The effects of defecation reflex are intrinsic and parasympathetic. The first occurs when the rectum is distended by feces; by myenteric plexus start afferent signals that generate a peristaltic wave that push the stool from the descending colon through the sigmoid colon and rectum to the anus. This reflex is, however, weak and to cause defecation must be reinforced by the reflection of the parasympathetic that involves numerous sacral spinal segments; stimulation of rectal afferent fibers gives rise to signals that reach the bone and then, via reflected through the erigendi nerves, the colon to the anus. These parasympathetic signals amplify peristaltic waves and transform the reflex of defecation in a powerful process to allow emptying of the descending colon, sigmoid colon, rectum, and anus. The afferent impulses arriving at the spinal cord give rise to other effects: deep breathing, closure of the glottis, and contraction of the abdominal muscles, to increase the abdominal pressure, which in turn increases the rectal pressure to exceed that produced by the EAS, pushes down the pelvic floor, raises the anus, and helps to push out the feces [22] (see Fig. 2.2).

For defecation to occur, the voluntary mechanism is indispensable as it inhibits the external anal sphincter because this normally contracts with the arrival of stool.

Bowel and Anorectal Changes in Pregnancy

Functional changes of the gastrointestinal tract are common in uncomplicated pregnancies. Heartburn, nausea and vomiting, abdominal bloating, constipation, hemorrhoids, anal fissures are most frequent clinical manifestations but also diarrhea, fecal incontinence, and irritable bowel syndrome can occur. Hormonal factors have the major influences on the bowel motility and on the pelvic floor musculature in the first and second trimester, while mechanical changes are associated with advancing gestation [2324].


It has been documented that constipation is second only to nausea during pregnancy, with up to 40 % of women likely to suffer symptoms at some stage of their pregnancy. The cause of constipation seems to be multifactorial and dependent on hormonal effects, fetus and placenta growth, dietary changes, and decreased physical activity. Small and large bowel hypomotility occurs in pregnancy due to intestinal smooth muscle relaxation secondary to increased progesterone [2526].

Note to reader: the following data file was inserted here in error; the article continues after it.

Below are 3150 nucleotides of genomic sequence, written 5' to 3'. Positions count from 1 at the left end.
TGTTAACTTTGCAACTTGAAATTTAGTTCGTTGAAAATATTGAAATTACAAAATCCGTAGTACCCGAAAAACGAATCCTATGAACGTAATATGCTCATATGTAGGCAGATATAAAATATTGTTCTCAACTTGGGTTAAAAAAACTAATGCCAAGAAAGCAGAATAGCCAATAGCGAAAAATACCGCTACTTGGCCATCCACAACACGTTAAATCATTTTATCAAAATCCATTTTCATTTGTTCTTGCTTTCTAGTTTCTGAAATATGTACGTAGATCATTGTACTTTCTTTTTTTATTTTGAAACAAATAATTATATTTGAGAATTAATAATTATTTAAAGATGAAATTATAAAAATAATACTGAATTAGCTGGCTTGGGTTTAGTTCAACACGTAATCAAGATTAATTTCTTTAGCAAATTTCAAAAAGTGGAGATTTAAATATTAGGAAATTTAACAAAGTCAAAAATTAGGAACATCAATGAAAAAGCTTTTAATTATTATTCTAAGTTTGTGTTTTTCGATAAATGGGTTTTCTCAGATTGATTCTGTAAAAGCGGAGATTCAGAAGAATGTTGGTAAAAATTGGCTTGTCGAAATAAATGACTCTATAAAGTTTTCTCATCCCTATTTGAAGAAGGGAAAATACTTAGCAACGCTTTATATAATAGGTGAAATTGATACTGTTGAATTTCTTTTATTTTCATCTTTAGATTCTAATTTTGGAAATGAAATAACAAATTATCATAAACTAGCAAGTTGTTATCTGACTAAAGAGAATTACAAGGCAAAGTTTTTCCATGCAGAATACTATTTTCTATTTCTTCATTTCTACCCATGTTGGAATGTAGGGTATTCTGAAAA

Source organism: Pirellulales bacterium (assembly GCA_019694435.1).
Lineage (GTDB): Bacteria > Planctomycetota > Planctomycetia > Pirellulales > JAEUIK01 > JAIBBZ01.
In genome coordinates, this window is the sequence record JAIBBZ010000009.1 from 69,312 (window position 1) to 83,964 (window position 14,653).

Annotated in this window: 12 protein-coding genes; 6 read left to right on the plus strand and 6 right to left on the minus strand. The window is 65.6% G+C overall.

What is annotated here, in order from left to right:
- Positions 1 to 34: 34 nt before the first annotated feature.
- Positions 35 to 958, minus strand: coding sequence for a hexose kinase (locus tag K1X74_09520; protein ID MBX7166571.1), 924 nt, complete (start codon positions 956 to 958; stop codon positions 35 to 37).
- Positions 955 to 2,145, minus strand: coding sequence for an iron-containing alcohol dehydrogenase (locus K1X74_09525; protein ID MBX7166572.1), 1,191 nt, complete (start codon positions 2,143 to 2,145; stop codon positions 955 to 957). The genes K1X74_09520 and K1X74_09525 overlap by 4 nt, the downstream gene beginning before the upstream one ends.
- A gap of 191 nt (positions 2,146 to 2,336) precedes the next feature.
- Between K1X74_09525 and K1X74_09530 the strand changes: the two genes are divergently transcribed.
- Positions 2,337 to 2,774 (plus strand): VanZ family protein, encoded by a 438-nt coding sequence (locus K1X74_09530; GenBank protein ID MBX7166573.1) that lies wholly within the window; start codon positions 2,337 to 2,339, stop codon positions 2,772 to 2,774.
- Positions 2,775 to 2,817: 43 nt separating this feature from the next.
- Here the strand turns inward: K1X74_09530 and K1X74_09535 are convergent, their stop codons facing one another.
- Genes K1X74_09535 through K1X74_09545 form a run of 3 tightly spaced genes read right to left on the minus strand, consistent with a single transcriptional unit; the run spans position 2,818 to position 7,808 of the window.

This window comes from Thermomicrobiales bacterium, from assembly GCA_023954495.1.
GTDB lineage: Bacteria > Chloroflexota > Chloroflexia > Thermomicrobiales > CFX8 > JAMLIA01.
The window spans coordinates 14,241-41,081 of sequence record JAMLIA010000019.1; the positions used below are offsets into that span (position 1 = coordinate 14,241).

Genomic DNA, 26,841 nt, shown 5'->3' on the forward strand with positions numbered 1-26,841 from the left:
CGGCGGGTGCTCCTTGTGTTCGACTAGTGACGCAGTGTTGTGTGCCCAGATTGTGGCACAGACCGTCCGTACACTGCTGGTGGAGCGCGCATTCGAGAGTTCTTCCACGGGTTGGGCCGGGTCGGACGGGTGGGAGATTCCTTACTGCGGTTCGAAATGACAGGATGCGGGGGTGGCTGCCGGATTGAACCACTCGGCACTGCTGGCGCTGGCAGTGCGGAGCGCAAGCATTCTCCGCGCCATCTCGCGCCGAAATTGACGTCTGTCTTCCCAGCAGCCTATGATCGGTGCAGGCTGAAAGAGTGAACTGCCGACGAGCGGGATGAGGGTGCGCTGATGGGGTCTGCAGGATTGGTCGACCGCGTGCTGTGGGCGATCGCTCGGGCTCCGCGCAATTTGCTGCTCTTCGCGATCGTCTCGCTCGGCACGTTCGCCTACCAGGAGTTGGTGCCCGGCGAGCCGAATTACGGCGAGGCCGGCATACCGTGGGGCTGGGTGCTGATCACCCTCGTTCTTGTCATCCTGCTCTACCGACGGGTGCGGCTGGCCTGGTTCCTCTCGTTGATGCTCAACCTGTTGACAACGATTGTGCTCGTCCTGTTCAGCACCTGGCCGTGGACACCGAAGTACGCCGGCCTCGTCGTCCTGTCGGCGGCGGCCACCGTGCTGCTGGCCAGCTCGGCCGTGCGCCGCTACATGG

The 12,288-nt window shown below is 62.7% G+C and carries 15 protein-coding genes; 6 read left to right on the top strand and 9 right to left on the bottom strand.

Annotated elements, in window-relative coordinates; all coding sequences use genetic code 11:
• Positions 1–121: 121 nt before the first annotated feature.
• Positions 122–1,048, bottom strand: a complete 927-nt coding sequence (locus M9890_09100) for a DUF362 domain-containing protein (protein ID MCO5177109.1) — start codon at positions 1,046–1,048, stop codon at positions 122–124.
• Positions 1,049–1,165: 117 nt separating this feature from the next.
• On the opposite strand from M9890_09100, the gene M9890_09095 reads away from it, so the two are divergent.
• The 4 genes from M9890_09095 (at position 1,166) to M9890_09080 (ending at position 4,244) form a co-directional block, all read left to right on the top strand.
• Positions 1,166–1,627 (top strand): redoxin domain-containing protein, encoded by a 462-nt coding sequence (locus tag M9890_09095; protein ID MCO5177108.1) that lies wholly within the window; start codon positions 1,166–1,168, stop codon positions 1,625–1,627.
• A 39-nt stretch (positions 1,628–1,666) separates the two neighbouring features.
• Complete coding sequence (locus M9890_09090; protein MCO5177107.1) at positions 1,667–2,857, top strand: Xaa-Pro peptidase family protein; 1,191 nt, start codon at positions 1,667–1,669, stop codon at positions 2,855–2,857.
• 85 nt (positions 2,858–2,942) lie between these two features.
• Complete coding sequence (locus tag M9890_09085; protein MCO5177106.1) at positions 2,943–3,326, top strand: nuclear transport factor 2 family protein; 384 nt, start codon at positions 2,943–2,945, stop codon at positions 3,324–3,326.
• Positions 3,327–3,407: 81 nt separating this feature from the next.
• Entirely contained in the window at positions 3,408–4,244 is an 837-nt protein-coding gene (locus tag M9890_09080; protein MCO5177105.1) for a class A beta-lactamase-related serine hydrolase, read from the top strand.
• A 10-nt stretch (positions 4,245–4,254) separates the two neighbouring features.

Even somatostatin may inhibit the release of motilin, a peptide hormone that normally inhibits smooth muscle. Also a polypeptide called relaxin, which inhibits myometrial contraction during pregnancy, could inhibit smooth muscle of the gastrointestinal tract [2729]. Furthermore, estrogen and progesterone activate the renin-angiotensin-aldosterone system that results in increased colonic water absorption. During the last trimester of pregnancy, the growing uterus and fetal movements can impede onward progression of solid feces, obstruct defecation, and initiate constipation [30].


Hemorrhoids are another typical anorectal disorder during pregnancy and childbirth due to the same factors of constipation. Raising pressure on the superior rectal veins by gravid uterus increased circulating volume, and the effects of progesterone on the vascular system are the protagonists in etiology of hemorrhoids [31].

Anal Fissures

Anal fissures are caused mainly by constipation. Pain related to fissures exacerbates constipation and further promotes fissure formation [32].

Other Disorders

Pregnancy may exacerbate preexisting intestinal disorders like IBS, Hirschsprung’s disease, idiopathic megacolon and megarectum, and diseases such as fecal incontinence that is typical of postpartum period (Fig. 2.6) [23].


Fig. 2.6

Anorectum at resting and defecation